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Hip Hop’s Hostile Gospel

A Post-Soul Theological Exploration

Series:

Daniel White Hodge

In this book, Hodge takes into account the Christological, theological, and ecclesiological ruminations of a selected group of Hip Hop and rap song lyrics, interviews, and interviews from those defined as Hip Hoppers. The aim of this examination is to ascertain what a Hip Hop theology of community might entail, how it may look, and what it could feel like.

The central premise are questions: does a Hip Hop ‘theology’ even fit? Is there an actual motif which Hip Hoppers are espousing within the supernatural realm? This study concerns itself with just over 8,500 songs. Its timespan is between 1987-2011, and it contains interviews from those in the Hip Hop community.

Series:

W.L. van der Merwe

African Philosophy is related to the need for the self-reflective contextualisation of philosophy in a multicultural society. African Philosophy, understood as a family name for all the diverse articulations of philosophy from within and for the cultural contexts of Africa, is significant in this regard as it exemplifies in a paradigmatic way the historical and cultural contingency or con-textual particularity of philosophy. It is argued that a similar, though more complicated self-reflective contextualisation of philosophy is what is called for in present-day societies. By analysing the logic of modernity it is argued that modernisation and the increasing globalisation of modern culture does not mean increasing cultural homogeneity, but the extension of cultural differences and multiculturalism to a common feature of societies. In conclusion a few preliminary remarks are made about the impact of multiculturalism on philosophy and how philosophy may contribute towards the self-understanding and well-being of multicultural societies.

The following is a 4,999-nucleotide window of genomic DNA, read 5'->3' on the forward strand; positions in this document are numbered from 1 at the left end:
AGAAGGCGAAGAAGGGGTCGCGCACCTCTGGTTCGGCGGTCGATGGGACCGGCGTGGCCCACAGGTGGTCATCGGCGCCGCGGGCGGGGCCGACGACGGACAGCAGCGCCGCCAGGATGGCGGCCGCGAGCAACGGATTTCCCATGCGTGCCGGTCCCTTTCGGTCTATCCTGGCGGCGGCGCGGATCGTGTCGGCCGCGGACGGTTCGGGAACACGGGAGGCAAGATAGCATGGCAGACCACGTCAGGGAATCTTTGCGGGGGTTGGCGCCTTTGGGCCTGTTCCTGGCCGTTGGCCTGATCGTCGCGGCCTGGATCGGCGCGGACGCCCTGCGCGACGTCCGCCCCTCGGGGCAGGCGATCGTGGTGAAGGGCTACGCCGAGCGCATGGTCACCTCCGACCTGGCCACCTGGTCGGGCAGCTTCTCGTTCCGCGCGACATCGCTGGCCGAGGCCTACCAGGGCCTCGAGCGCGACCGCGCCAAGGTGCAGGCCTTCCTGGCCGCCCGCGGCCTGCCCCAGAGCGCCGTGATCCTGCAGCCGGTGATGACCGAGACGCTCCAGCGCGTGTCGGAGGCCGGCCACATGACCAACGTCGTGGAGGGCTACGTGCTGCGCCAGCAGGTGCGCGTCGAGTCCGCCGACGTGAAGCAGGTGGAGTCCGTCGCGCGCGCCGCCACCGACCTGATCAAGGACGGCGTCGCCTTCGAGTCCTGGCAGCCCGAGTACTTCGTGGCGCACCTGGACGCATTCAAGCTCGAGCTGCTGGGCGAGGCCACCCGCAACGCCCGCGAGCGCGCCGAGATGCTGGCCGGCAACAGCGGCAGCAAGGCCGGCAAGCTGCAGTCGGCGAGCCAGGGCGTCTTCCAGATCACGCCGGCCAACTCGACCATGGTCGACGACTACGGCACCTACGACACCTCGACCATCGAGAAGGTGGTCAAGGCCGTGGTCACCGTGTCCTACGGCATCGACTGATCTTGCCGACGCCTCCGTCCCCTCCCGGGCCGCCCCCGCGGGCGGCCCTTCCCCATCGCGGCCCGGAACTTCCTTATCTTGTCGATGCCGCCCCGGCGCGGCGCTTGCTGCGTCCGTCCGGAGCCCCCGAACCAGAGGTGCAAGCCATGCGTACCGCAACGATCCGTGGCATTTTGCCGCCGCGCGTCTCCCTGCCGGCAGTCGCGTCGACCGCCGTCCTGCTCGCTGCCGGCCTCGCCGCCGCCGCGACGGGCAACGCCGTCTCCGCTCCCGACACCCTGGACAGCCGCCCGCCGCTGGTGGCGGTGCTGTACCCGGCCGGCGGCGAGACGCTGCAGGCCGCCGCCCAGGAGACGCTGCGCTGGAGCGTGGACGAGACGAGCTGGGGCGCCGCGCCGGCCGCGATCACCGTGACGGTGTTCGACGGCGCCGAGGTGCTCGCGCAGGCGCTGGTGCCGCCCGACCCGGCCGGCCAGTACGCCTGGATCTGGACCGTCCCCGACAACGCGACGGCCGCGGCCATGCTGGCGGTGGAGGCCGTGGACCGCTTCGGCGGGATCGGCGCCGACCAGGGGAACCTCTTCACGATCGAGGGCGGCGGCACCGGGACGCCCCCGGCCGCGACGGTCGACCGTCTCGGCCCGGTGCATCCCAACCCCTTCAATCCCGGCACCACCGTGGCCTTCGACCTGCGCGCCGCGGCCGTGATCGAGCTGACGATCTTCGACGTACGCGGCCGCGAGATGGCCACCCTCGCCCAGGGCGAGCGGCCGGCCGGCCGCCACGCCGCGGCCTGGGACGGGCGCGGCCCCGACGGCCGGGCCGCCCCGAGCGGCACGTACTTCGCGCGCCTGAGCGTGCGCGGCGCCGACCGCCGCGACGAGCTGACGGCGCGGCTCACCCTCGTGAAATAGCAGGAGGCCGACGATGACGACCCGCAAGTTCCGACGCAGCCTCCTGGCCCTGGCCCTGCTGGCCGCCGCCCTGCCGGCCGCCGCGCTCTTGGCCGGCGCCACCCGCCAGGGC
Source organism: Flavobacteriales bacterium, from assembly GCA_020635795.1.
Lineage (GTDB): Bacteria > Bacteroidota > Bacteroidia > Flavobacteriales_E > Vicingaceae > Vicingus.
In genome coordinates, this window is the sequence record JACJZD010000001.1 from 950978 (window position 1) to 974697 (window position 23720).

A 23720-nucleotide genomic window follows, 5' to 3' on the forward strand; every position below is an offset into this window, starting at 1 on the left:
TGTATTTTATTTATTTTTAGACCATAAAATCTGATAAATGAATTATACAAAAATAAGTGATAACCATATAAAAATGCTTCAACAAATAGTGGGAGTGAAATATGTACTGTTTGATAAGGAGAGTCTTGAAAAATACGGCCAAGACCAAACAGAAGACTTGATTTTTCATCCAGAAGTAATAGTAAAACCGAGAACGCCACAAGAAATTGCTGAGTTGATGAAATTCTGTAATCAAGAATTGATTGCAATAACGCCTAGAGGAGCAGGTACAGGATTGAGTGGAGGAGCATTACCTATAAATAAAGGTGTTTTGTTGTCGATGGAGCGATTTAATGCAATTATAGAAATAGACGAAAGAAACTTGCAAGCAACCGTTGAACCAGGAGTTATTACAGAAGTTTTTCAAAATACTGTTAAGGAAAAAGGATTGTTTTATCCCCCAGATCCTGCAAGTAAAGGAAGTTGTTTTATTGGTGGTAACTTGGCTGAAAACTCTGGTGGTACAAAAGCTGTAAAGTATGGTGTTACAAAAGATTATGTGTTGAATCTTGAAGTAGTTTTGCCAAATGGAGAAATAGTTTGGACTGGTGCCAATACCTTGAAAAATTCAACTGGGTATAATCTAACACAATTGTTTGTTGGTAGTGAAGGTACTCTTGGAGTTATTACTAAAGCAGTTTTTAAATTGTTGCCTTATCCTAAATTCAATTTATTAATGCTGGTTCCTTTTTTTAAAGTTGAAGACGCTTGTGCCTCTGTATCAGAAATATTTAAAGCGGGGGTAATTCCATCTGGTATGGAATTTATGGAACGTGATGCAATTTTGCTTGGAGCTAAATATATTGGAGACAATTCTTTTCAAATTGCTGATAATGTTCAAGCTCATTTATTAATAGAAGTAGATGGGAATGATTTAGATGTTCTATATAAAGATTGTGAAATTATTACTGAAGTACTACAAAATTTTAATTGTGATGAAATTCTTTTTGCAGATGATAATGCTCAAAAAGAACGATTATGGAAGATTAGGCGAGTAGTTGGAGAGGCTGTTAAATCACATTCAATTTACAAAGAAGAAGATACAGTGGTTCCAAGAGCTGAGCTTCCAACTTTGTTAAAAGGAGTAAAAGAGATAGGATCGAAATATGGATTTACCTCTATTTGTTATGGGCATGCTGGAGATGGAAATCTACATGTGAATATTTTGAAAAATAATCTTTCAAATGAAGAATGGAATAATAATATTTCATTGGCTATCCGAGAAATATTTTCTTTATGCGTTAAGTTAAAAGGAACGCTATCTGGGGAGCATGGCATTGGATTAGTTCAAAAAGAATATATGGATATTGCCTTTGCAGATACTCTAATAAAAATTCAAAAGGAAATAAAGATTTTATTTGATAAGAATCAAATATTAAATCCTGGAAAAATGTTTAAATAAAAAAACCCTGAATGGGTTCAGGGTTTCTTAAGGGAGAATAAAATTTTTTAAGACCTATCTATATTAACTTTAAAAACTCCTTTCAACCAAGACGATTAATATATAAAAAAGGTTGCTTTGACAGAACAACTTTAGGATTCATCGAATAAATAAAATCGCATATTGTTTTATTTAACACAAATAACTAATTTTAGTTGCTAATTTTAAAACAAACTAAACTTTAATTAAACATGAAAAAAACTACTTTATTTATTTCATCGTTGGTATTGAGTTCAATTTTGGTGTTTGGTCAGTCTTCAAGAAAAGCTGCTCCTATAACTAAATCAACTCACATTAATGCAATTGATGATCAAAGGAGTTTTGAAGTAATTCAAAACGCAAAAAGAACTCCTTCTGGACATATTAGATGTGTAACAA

Series:

Ronald A. Kuipers

Privatization, the liberal political strategy for handling religious differences, has been criticized for hegemonically privileging a secularist worldview and for refusing to provide full public scope to the plurality of religious traditions that exist in contemporary democratic societies. For these and other reasons, it is important to explore alternatives to privatization that do not thereby neglect the importance of maintaining citizen solidarity in these societies. This essay explores the potential that amor mundi, a fundamental theme of Hannah Arendt’s political philosophy, has for addressing this vexing issue. In doing so, it also asks whether Arendt’s thematization of the human position between past and future, amidst the demise of tradition, holds any lessons for contemporary Christians. What would it mean for today’s Christian to love a world that has, for both good and ill, become what it is, from out of a past that remains to be discovered, in its full plurality and natal potentiality? Can Christian faith, at the end of the day, do without amor mundi?